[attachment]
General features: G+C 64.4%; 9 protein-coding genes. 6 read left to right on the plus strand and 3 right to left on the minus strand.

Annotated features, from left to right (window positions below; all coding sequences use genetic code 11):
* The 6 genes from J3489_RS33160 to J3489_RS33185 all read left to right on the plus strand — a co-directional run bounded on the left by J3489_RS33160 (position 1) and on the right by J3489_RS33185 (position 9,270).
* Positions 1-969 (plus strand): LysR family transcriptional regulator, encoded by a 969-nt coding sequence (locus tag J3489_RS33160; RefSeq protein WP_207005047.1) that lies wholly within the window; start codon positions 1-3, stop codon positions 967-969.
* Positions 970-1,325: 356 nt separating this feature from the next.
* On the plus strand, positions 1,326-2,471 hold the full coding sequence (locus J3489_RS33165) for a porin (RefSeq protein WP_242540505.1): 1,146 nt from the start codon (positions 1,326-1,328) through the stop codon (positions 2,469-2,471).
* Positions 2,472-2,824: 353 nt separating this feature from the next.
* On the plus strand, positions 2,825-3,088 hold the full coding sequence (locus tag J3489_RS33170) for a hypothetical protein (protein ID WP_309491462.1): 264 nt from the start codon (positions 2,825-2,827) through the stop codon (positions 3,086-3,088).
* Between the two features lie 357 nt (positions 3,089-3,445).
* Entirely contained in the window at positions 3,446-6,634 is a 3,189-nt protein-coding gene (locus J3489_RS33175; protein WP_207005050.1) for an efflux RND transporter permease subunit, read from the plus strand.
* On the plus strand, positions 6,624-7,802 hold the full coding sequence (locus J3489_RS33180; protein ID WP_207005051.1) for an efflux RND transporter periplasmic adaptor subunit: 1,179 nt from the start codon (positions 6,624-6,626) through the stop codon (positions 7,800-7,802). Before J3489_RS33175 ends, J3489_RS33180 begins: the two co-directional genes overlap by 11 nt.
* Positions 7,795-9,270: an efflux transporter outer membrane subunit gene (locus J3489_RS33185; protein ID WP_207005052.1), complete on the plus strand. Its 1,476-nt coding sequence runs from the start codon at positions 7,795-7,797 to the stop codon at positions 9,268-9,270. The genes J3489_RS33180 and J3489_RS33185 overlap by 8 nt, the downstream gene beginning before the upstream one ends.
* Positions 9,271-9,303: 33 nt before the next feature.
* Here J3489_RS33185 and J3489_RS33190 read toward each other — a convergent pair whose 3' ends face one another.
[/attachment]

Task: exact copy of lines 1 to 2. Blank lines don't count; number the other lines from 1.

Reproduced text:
General features: G+C 64.4%; 9 protein-coding genes. 6 read left to right on the plus strand and 3 right to left on the minus strand.

Annotated features, from left to right (window positions below; all coding sequences use genetic code 11):